“You mean that guy walking with the big dog is our security?” Rosa peered out the window.
“Best I could do on short notice. He’ll be here 'til daylight.” Kip took Rosa’s hand. “Probably unnecessary, but without our security system installed I thought it best.”
Rosa hugged Kip. “Okay.”
They stood in a hug for several moments before Kip led her to the bedroom. “We need to get some rest.” However, rest was not to be. Rosa and Kip spent their wedding night huddled in fear. Neither slept. The security guard raised more paranoia than protection. Additionally, a security company car came up their lane every two hours. The search light on the car reflected off of the ceilings.
Finally, at dawn they decided to get out of bed.
“I pick Sam up at noon, what are you going to be doing?” Rosa pulled on a robe and started to open the door.
“Without my computer, not much. So, I’ll just clean for awhile, put stuff away, and see how much damage was done.”
There was a loud knock on the door, so Kip slipped on trousers and walked out into the hallway. He could see two men in summer police attire standing on the porch.
“Who is it?” Rosa called.
“Looks like my escort.” Kip figured it was only a matter of time until the police followed the trail of fingerprints. He pulled a sleeveless sweatshirt over his head and slipped on a pair of loafers, and then walked to the door and opened it.
“Mr. Waller,” one of the men asked dryly and in English.
“Come with us.” The other man directed.
Kip turned to Rosa. “Call the American Embassy in Panama City, ask for Giles. Use my birth name when you get an interview. That will cause a reaction, but when they say I’m dead, just say you have the bones. Giles will listen to you then; explain absolutely everything including the jump drive, but not where, okay. Oh, and nobody but Giles. Get some cash from the Scotia Bank account.”
“Kip,” she pled.
One of men took his arm, turned him around and then cuffed him before pulling him toward their waiting van.
The ride to Florencia was uneventful. A judge of sorts was waiting as was an interpreter. An attorney Kip guessed read the charge, it was interpreted for him as a charge for the investigation of the murder of one Ce Ce Santo of San Jose.
“The bank clerk?” Kip thought it was for his non matching fingerprints, then he remembered. “Costa Rica does not share the same data base.” He was being held for the murder of Jorge’s clerk.
The judge said something to one of the attorneys. Then turned to Kip in English. “Your print is on the knife.” He waved his hand and two men who had handcuffed Kip started to lead him away. The lawyer who stated the charges stopped them. “You aren’t under arrest, but under investigation. But, the judge has determined you might be a flight risk. Under Costa Rica law you can be held during the investigation.”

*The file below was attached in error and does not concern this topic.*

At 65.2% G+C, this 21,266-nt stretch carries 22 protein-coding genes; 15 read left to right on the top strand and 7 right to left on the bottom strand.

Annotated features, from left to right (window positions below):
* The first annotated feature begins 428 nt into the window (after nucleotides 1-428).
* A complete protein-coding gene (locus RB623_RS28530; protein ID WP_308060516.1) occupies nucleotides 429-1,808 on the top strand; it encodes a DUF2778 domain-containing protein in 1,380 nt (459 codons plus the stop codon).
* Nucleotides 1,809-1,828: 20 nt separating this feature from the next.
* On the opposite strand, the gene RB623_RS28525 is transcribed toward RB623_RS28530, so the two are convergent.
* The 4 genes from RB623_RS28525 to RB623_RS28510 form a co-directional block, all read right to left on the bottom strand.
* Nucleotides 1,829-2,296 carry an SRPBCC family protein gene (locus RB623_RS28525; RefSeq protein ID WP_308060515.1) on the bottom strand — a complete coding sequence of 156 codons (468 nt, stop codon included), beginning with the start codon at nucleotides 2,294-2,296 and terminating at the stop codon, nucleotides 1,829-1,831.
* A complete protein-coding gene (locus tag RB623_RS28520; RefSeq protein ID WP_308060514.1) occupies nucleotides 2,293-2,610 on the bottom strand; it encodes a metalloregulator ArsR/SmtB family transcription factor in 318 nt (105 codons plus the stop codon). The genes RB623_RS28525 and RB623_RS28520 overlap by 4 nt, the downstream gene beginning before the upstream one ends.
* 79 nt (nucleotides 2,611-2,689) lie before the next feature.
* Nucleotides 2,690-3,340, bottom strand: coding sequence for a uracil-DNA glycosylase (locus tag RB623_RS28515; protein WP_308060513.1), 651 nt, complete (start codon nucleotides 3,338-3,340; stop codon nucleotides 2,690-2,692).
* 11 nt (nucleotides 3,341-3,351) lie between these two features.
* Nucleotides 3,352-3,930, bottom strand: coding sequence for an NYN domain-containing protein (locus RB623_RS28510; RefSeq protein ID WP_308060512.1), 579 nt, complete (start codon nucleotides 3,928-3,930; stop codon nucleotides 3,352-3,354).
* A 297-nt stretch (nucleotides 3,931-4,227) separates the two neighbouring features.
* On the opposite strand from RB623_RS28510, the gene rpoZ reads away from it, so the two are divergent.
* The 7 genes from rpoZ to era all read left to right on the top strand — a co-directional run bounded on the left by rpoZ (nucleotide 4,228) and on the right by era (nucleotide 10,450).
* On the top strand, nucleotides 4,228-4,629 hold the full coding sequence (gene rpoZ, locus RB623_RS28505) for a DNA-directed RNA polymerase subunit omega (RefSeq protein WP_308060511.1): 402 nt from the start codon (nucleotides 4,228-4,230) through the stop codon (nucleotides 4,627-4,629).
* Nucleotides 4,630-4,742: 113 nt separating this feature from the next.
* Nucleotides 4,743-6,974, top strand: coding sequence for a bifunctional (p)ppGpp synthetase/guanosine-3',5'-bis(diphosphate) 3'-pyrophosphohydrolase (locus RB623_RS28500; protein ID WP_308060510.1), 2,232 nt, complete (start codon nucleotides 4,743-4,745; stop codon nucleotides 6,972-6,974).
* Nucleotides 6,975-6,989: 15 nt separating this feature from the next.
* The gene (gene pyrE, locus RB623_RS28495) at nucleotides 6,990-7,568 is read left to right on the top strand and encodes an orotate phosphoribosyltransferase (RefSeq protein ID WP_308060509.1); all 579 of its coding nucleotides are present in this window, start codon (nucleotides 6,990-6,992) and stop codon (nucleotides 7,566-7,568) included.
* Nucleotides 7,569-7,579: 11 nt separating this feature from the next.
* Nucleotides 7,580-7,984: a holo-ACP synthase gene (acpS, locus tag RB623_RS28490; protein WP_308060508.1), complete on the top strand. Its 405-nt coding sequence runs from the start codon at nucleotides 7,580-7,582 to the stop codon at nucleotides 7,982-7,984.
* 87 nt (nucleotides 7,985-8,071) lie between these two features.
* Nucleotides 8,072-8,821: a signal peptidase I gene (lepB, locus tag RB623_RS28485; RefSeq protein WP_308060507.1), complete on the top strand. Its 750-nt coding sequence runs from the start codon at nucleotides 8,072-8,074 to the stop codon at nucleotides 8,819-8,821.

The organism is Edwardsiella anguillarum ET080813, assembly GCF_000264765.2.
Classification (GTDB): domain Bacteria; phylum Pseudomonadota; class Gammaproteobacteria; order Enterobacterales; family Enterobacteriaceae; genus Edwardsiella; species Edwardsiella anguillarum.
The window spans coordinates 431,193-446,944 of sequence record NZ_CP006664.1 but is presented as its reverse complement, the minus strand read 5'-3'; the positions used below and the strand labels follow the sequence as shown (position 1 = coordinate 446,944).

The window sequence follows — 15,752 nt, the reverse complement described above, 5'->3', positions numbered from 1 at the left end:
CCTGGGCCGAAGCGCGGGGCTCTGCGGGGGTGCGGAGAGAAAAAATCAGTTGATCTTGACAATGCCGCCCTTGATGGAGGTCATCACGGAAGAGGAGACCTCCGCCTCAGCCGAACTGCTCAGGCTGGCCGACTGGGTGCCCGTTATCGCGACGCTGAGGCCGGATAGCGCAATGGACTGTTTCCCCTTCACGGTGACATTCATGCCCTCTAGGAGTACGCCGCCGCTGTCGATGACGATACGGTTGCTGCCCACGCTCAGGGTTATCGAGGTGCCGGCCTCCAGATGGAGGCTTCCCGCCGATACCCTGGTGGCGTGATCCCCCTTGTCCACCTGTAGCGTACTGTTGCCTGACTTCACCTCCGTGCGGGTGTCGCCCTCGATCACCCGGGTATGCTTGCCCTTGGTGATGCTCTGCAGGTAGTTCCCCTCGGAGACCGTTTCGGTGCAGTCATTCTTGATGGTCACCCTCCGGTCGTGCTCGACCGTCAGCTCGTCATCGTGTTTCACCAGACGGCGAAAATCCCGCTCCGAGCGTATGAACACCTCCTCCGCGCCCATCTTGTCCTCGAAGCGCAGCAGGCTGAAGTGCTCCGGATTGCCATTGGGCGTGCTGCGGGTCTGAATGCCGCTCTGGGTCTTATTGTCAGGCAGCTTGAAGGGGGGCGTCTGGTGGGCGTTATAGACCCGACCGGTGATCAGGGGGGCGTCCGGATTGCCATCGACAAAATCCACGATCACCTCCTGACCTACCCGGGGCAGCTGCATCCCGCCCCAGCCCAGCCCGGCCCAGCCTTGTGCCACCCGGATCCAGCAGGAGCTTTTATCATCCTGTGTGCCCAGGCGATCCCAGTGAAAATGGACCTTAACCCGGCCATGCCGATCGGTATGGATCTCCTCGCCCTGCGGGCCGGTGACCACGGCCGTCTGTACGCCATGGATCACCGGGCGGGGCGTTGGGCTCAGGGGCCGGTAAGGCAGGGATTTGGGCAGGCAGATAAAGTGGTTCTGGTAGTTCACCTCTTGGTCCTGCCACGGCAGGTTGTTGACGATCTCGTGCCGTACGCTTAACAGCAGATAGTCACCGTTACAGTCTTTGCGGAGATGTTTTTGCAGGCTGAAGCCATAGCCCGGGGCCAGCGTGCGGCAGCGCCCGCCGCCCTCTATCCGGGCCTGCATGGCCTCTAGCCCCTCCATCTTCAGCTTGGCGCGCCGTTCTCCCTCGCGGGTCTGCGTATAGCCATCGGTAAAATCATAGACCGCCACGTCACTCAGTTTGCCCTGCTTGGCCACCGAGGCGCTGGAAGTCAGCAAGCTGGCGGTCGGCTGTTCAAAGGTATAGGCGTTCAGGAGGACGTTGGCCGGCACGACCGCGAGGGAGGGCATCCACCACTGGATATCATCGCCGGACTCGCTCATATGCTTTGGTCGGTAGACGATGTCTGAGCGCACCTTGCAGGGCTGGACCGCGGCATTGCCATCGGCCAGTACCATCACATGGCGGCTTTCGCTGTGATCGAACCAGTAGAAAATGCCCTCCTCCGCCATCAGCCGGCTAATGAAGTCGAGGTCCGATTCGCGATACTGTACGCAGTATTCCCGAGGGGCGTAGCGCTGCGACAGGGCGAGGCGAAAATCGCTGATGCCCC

“I’m married, and have a home here.” Kip’s words were lost as he was led away.
Kip’s pockets were emptied and he was strip searched and finally handed a dirty orange jump suit pants and a t-shirt plus a pair of leather flip flops. He got dressed and again the handcuffs were placed on his wrists and a rolled up foam mat placed in his hands and then he was led away down a long corridor.
He was placed in a cell with eleven other men who largely stared at him while he was un-cuffed.
“Hola,” he said meekly. Most of the men simply turned away except for one older man who walked away from the fixed chair table.
“Gringo,” he said. “What you here for?”
Kip looked over the disheveled man. “They think I killed someone, a bank clerk; I’m being investigated. At least that’s what a lawyer, I think, told me.”
The old man laughed and then pointed at a corner of the concrete floor at the foot of a bunk
“Your corner,” he said. “You get a mat. Bunks for long term people.” He squatted down and patted the lowest bunk next to the corner. “My bunk, don’t touch. Man sleeping under my bunk, his space. Don’t touch.”
Kip moved to his corner as directed, dropped the mat and slid down the wall to sit on the floor. It was hard and rough but not cold. He could do nothing more from this point but wait.
The old man pointed to a glass globe on the ceiling. “No funny stuff, light always on and cell always on camera even toilet.”
Kip hadn’t noticed the steel toilet at the opposite corner from where he sat. “Thanks. It’s good to know.”
The end of the mat could be rolled to a tight tube, which allowed Kip some neck support although his buttocks hung off the mat when he reclined. Two days later Kip could barely stand and elected to try sleeping standing up braced against the wall. Although boring, doing squats and limited exercises not only saved his body, but gave him something to concentrate upon. The third day they were escorted by fives to the showers, which were nothing more than water hoses, but they were not given fresh jump suits or t-shirts.